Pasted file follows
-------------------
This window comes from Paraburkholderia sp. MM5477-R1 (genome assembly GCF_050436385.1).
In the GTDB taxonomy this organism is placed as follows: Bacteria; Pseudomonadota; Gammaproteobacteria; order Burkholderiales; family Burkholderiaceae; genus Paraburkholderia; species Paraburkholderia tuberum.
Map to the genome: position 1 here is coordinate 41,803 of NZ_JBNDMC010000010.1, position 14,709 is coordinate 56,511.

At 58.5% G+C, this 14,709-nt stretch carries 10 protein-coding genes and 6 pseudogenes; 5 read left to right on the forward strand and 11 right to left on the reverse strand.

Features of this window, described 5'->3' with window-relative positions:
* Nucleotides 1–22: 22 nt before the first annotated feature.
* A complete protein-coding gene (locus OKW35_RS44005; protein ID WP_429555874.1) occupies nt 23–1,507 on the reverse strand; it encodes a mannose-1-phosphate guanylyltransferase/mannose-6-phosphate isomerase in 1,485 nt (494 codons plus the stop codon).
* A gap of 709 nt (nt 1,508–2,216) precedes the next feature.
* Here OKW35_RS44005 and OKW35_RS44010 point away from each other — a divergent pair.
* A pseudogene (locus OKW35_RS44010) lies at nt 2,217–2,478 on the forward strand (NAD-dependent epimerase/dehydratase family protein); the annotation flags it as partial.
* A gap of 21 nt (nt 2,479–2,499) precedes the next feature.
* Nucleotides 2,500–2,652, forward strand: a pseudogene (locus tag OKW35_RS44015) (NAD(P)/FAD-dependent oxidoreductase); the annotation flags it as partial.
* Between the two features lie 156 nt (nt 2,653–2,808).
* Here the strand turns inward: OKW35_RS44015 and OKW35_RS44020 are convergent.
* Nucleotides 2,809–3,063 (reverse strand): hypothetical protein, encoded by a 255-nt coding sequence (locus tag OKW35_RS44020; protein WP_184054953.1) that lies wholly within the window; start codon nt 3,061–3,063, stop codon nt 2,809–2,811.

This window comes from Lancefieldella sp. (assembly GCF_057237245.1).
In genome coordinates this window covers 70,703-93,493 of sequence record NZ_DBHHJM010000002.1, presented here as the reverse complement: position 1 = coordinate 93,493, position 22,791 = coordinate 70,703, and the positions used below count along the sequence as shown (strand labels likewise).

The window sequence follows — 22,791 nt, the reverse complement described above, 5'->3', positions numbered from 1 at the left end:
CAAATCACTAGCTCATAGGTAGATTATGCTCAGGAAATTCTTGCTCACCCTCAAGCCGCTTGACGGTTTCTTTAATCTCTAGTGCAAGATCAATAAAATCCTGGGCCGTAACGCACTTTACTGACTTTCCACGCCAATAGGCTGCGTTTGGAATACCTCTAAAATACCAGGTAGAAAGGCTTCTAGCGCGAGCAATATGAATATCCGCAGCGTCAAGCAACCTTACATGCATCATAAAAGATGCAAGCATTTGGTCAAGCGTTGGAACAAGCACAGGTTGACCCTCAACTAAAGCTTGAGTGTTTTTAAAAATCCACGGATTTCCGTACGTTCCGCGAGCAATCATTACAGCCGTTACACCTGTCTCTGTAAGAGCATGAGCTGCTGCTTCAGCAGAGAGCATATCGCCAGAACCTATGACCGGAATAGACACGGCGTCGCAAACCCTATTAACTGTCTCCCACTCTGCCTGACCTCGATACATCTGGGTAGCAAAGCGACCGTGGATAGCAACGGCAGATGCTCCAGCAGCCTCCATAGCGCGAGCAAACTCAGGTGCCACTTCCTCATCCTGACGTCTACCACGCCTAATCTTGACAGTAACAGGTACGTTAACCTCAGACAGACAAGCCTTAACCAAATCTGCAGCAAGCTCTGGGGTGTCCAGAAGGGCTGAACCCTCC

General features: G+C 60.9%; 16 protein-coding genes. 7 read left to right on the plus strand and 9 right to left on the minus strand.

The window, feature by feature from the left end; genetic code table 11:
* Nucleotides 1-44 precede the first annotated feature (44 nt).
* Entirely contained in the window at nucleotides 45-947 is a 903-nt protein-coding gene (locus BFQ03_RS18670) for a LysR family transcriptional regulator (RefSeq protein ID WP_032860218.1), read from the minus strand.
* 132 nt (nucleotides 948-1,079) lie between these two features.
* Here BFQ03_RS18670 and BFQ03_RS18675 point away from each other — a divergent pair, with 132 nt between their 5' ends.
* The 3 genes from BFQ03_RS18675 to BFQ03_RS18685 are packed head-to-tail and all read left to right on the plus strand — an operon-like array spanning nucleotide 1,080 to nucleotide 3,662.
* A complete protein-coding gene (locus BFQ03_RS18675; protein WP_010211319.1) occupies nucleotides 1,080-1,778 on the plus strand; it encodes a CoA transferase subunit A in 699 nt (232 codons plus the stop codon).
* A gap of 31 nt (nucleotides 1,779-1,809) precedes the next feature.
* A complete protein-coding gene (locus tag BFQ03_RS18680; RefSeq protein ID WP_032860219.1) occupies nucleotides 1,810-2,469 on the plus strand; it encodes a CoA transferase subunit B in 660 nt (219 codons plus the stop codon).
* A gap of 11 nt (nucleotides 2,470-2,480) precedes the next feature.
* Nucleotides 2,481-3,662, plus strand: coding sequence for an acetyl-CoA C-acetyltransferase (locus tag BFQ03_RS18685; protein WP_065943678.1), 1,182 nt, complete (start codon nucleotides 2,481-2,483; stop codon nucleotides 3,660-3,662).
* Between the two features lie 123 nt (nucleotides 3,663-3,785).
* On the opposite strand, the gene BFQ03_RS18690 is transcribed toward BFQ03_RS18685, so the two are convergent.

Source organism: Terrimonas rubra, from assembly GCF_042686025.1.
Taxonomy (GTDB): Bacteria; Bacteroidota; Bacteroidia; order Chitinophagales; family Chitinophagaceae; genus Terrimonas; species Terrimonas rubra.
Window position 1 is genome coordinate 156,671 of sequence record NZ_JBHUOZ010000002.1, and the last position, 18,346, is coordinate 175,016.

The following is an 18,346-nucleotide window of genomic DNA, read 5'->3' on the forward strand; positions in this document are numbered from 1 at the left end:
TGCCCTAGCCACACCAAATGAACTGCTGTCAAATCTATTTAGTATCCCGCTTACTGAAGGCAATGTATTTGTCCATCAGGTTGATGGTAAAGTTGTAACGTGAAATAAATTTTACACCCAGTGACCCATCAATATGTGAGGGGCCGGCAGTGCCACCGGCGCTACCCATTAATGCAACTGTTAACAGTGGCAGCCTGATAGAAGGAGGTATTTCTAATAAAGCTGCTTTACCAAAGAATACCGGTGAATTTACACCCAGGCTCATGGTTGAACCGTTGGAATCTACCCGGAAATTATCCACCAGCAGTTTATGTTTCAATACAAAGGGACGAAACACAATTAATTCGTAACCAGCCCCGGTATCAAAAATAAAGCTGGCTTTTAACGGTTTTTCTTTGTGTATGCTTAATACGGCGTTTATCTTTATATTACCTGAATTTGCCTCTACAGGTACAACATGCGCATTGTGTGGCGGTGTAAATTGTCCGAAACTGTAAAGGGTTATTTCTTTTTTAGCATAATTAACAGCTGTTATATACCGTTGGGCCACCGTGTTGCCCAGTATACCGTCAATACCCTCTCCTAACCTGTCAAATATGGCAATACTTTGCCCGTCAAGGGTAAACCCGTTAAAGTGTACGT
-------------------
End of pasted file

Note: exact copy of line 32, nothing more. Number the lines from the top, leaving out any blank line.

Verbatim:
* Between the two features lie 123 nt (nucleotides 3,663-3,785).